This is a moment when all grace breaks loose. Mark loves to tell stories of where grace breaks the flow of what Jesus is doing. He is teaching and some men rip off the roof of the house and lower a paralyzed man, and Jesus heals him. He is sleeping in the boat during a storm, and his fearful disciples wake him and he calms the sea. He is on his way to Jairus’s house to heal his daughter and a woman touches his robe, not his shoulder or even his foot, just his shirt tail. And the result is intense enough that he feels a power go forth from him to someone out in the crowd. It doesn’t happen during the planned liturgy, she didn’t have a timeslot in Jesus’s appointment book, she was not on Jesus “to-do” list that day. But she was ready, sick and tired of being sick and tired. So she tried to quietly, silently touch Jesus, and all grace breaks loose. I wonder what she expected to happen.
I want to quote from one line of Obama’s eulogy about grace. Diana Butler Bass said on Twitter, “No president has ever uttered such a brilliant theological understanding of grace in any public address.” He said, “We don’t earn grace…but God gives it to us anyway and we choose how to receive it.” We chose how to receive the gift. How do we do that? We receive grace by letting things touch our hearts. We stretch out our hand and risk touching someone, even just the edge of Jesus’s robe, his shirt-tail.
Grace is always present, coming at us whether we know it or not. Grace is like the sun, which keeps coming up every morning, its there even when our clouds block the light. The sun does not shine on us only when we deserve it. It shines when on us when we are at the right angle to receive it. Sometimes we are on the other side of the world and we can’t see the light. We look up at the night sky and see the moon, and sometimes it is only a sliver of reflection, but it reminds us that sun is not far off. I can’t take the sun shining on me all the time. I can’t sleep once the sun rises, so I need a break, the cover of night, to rest and regenerate. Last summer I was in Iceland and the sun never set for a week. It was too much. I can’t take in all the emotion, all the painful things, all of my daily short-comings, all at once. I can only handle them bit by bit with every new sunrise. I get most of my grace moments at sunrise and sunset, because high noon is too intense for me. But I know I need the sunlight, and it will be there for me soon enough. And Grace is new every morning. I know I need to be present to God in those moments, to know grace, or my heart is too closed.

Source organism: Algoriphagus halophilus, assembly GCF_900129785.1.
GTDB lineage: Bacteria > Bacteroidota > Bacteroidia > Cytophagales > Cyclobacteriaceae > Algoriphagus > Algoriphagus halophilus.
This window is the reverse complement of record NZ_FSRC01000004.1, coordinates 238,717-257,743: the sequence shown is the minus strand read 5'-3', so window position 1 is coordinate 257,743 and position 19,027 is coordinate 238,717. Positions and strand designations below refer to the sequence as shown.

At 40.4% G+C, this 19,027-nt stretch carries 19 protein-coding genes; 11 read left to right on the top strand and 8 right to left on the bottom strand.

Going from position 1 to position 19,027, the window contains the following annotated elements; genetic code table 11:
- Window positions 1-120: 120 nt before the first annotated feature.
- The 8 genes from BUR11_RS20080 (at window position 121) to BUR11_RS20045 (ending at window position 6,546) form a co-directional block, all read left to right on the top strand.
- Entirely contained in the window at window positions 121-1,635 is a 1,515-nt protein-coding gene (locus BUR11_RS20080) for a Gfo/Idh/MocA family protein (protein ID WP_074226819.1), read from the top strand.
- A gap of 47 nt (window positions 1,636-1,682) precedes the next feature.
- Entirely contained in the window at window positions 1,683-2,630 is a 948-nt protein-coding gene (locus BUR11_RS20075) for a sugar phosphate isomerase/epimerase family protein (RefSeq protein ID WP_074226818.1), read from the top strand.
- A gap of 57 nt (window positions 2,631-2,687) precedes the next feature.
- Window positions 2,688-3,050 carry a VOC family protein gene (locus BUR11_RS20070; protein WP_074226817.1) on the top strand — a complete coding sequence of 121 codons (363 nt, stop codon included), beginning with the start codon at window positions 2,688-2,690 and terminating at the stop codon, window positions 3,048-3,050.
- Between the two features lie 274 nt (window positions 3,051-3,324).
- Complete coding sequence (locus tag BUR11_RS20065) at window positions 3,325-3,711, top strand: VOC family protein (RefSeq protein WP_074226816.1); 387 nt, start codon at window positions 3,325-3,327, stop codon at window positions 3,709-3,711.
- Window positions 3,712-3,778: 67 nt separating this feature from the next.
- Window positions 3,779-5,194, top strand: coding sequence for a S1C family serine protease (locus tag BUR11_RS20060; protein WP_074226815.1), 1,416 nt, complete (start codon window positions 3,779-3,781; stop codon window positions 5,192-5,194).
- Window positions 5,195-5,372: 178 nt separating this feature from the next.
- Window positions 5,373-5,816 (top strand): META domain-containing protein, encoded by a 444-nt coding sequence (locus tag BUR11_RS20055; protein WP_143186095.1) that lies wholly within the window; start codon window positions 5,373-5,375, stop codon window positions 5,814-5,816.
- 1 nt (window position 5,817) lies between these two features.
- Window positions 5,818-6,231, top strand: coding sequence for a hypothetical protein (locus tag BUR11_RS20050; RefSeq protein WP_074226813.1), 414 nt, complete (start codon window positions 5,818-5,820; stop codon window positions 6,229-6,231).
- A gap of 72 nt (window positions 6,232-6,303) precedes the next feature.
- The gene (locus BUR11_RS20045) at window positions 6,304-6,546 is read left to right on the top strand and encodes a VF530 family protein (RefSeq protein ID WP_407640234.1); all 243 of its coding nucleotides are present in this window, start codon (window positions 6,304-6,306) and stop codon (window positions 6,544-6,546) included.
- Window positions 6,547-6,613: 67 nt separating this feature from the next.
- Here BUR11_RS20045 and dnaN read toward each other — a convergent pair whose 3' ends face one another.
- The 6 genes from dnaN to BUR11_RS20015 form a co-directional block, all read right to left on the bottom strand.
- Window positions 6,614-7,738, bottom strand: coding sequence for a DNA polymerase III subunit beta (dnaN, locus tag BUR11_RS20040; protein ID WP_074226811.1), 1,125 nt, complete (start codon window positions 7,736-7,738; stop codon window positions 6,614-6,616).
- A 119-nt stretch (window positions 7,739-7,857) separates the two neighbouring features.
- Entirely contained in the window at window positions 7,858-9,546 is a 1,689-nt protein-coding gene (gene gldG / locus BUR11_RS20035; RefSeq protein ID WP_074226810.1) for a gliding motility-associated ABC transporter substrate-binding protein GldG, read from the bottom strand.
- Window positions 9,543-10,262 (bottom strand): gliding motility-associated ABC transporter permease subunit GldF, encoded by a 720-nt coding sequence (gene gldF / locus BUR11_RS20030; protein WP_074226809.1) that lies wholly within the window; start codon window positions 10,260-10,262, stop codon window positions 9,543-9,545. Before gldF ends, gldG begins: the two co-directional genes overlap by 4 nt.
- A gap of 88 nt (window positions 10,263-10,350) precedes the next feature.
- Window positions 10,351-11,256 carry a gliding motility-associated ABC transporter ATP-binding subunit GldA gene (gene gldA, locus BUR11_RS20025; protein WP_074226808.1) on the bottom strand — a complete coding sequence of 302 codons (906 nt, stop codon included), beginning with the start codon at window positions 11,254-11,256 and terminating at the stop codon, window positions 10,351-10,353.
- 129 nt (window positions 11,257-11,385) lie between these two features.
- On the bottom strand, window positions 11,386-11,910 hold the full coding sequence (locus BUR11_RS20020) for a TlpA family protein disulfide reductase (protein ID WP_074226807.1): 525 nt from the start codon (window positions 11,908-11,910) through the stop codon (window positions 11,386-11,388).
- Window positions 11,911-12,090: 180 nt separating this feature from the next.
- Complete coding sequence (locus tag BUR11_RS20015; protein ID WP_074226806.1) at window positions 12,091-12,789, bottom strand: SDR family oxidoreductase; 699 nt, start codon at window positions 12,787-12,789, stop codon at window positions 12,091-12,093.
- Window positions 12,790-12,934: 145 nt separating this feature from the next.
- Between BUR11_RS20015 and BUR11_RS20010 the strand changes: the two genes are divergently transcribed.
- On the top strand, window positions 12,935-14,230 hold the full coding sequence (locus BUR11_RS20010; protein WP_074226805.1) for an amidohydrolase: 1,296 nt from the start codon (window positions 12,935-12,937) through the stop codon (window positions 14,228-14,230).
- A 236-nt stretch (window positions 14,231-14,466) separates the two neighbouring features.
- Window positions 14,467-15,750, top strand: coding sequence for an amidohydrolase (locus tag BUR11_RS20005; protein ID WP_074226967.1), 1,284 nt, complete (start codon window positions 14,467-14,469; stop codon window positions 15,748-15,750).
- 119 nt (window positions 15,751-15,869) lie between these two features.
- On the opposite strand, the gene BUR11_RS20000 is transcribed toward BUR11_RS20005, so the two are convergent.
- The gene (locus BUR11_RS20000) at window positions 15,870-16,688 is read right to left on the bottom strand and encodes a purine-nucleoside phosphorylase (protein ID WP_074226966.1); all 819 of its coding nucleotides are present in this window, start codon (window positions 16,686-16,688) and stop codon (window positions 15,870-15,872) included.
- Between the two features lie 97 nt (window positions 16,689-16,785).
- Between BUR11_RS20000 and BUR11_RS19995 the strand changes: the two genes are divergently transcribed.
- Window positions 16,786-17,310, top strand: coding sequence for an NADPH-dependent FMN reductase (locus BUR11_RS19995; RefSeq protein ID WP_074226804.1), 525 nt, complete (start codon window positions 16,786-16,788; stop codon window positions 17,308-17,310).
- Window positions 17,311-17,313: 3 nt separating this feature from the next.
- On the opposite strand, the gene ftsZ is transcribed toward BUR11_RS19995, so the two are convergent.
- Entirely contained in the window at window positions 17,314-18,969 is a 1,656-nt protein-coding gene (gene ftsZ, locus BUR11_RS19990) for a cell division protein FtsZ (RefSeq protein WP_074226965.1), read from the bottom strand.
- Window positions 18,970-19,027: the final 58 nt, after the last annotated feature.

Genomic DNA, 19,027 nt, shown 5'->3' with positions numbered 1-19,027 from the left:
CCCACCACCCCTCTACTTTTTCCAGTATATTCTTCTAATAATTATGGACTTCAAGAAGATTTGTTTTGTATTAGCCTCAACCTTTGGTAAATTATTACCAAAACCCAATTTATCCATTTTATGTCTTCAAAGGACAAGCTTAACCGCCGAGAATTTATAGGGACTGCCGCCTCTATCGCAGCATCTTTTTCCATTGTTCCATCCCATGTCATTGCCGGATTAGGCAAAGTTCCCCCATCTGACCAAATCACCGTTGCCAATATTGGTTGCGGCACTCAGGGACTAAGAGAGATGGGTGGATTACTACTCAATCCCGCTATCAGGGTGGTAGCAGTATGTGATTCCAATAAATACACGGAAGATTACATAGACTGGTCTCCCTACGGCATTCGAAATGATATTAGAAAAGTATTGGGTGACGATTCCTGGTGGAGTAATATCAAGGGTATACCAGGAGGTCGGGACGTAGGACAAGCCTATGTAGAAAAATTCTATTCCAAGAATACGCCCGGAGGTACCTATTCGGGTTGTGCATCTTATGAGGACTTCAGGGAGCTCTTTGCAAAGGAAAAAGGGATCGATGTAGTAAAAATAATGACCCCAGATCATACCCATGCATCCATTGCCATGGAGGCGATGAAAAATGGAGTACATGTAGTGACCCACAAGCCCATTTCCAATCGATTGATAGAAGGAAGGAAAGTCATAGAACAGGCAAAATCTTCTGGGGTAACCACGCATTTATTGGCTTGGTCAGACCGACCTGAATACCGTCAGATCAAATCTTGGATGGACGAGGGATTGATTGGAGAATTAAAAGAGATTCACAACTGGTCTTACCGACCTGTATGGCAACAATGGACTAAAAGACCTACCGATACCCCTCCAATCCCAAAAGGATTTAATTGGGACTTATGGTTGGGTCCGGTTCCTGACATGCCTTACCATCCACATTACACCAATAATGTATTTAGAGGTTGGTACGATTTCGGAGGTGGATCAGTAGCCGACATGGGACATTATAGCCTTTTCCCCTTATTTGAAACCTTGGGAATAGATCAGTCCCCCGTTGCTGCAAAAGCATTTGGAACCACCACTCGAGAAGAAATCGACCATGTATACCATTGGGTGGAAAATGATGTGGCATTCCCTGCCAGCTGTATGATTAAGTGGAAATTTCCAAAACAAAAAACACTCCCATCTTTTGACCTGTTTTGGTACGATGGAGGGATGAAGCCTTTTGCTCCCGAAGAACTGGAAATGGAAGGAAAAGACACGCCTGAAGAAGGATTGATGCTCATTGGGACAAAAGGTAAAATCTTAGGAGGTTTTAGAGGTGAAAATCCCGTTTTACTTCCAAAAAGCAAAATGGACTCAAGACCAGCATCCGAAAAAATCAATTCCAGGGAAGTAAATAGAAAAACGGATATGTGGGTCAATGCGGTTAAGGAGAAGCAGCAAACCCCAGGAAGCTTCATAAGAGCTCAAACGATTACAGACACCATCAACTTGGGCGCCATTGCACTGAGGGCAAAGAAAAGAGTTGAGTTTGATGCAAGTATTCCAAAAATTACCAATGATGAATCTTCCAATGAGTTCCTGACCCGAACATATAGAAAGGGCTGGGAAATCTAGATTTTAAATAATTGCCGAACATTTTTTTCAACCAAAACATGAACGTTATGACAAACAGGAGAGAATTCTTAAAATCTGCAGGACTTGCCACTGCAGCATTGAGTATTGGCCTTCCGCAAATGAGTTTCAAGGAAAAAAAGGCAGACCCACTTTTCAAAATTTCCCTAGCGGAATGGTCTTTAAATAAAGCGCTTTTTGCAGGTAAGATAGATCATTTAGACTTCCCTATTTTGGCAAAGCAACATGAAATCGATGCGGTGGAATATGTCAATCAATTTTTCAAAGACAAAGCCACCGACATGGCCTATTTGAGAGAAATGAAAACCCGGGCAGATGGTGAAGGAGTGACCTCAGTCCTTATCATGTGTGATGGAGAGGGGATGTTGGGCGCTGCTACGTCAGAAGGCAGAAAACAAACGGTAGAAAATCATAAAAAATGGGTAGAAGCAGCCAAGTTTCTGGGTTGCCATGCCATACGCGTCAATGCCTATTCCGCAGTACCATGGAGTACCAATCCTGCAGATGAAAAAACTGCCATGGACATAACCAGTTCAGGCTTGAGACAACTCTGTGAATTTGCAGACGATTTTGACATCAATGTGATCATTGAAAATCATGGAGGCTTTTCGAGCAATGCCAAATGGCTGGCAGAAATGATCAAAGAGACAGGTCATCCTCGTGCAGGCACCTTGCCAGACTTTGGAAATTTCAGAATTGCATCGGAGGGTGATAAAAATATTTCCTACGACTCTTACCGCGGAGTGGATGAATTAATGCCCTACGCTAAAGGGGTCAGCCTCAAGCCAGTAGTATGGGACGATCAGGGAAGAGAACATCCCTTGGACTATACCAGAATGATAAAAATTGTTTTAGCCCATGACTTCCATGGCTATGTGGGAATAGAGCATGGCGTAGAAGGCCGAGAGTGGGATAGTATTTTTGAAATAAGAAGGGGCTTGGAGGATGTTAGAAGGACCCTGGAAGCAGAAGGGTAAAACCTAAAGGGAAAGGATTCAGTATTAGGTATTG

If we protect our hearts, because we don’t want to cry, be hurt, or have to struggle with cognitive dissonance, grace can’t get through. When we shield our hearts, we put ourselves on the sidelines of God’s work in the world. We are spectators, one more member of the crowd of the curious pressing to see Jesus. Mark’s Gospel invites us to step out of the crowd, and get into the story, to become a character in the work of Jesus.
We become a character in the Gospel story when all grace breaks loose in us, and we wonder, who touched me? One minute we hear the news of nine deaths in a shooting at church and we shake our heads and say “Aint it aweful.” The next minute we see a mother of one of the dead offering forgiveness like Jesus did, saying to a murderer who wanted to start a race war, “You took something precious from me that can never be replaced, but I forgive you.” I feel a tug at my sleeve and ask, “Who touched me?” One minute, we think that justice does not move forward, except maybe in inches, that the forces of homophobia and discrimination are too strong still, and then we hear the words of Justice Ginsberg
“No union is more profound than marriage, for it embodies the highest ideals of love, fidelity, devotion, sacrifice, and family. … [The challengers] ask for equal dignity in the eyes of the law. The Constitution grants them that right.”
And something brushes my shoulder and I wonder, who touched me? Maybe, just maybe, I can come out of the crowd and hope again. I felt the touch, a brush with history, a stirring of the spirit, so just maybe I can reach out in faith to Jesus. How abou
t you? Grace comes to us whether we deserve it or not. We must decide what to do with it.